This time take out the word “humans” and you’re left with: When abuse of any kind is witnessed, us tend to be affected emotionally. As you see, the correct pronoun in this sentence structure is “we”.
Pretty simple way to check the proper use of pronouns, don’t you think?
Let’s see what you’ve learned. Take this little quiz and see how you do.
Grammar quiz for pronoun usage:
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Farther versus further
These words are very similar in spelling and meaning, but are misused quite often. Farther relates to distance, whereas further relates to emphasis, gain, or is used as a sentence modifier.
Let’s take a look at the definition of each, according to Merriam Webster.
“Farther (adverb): to or at or to a more distant place or time or a more advanced point.”
“Further (adverb): to a greater degree or extent. In addition to what has been said.”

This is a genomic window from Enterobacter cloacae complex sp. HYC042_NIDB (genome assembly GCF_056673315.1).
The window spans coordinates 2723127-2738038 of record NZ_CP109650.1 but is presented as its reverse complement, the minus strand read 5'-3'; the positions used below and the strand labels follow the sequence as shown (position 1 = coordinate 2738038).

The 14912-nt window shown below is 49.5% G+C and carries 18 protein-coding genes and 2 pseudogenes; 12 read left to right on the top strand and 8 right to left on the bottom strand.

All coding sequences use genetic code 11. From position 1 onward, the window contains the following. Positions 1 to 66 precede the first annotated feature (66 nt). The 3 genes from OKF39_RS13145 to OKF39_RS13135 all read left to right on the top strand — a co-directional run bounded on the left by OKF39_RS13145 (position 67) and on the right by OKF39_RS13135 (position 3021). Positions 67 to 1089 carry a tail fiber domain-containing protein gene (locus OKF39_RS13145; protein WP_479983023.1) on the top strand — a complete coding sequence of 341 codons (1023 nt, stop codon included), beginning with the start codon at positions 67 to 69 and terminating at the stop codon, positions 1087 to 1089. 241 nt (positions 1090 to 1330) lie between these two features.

The two words are so closely related that it’s become acceptable to interchange them, however, “ain’t” is also now in the dictionary. When I was young, “ain’t ain’t in the dictionary” was something I’d often say, but rules sometimes give in to colloquialisms and subtle, yet frequent abuse and, as a result, become bent.
Ask yourself this question when contemplating using “farther” or “further” in a sentence:
Is the subject moving from one place to another in measured or implied distance or is a point being made? In more cases than not, farther is the correct choice in going from point A to point B (physical or proverbial location).
Let’s take another quiz, shall we?
Grammar quiz for farther versus further:
view quiz statistics
Compound-complex sentences, when structured awkwardly, can leave your reader perplexed and prompt them to read the sentence several times in order to get (comprehend) the meaning. Same with when you’re having a conversation. You don’t want the person to whom you’re speaking to ask you what you mean or misconstrue what you’re trying to say.
Compound-complex sentences are composed by joining two or more independent clauses (thoughts or actions) with a conjunction (and, as, but, however). Rather than have two or three staccato sentences that interrupt the readers’ (or speaker’s) flow, related thoughts are joined together for a more cohesive picture. That is, if constructed in a way that makes sense.